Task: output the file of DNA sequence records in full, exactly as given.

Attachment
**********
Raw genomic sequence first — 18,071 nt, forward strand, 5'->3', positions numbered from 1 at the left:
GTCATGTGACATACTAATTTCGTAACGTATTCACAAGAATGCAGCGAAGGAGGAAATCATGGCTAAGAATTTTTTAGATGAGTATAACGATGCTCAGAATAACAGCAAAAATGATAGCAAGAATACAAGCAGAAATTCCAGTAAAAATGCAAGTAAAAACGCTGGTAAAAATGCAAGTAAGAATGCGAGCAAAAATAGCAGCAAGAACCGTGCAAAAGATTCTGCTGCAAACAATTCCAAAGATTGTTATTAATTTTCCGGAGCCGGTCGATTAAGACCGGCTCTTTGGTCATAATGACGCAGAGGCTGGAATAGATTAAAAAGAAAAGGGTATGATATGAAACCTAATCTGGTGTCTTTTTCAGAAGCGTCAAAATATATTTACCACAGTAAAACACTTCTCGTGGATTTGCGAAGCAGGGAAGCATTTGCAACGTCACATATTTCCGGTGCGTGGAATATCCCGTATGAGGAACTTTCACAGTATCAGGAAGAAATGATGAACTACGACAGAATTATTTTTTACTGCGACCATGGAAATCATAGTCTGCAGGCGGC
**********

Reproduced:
Raw genomic sequence first — 18,071 nt, forward strand, 5'->3', positions numbered from 1 at the left:
GTCATGTGACATACTAATTTCGTAACGTATTCACAAGAATGCAGCGAAGGAGGAAATCATGGCTAAGAATTTTTTAGATGAGTATAACGATGCTCAGAATAACAGCAAAAATGATAGCAAGAATACAAGCAGAAATTCCAGTAAAAATGCAAGTAAAAACGCTGGTAAAAATGCAAGTAAGAATGCGAGCAAAAATAGCAGCAAGAACCGTGCAAAAGATTCTGCTGCAAACAATTCCAAAGATTGTTATTAATTTTCCGGAGCCGGTCGATTAAGACCGGCTCTTTGGTCATAATGACGCAGAGGCTGGAATAGATTAAAAAGAAAAGGGTATGATATGAAACCTAATCTGGTGTCTTTTTCAGAAGCGTCAAAATATATTTACCACAGTAAAACACTTCTCGTGGATTTGCGAAGCAGGGAAGCATTTGCAACGTCACATATTTCCGGTGCGTGGAATATCCCGTATGAGGAACTTTCACAGTATCAGGAAGAAATGATGAACTACGACAGAATTATTTTTTACTGCGACCATGGAAATCATAGTCTGCAGGCGGC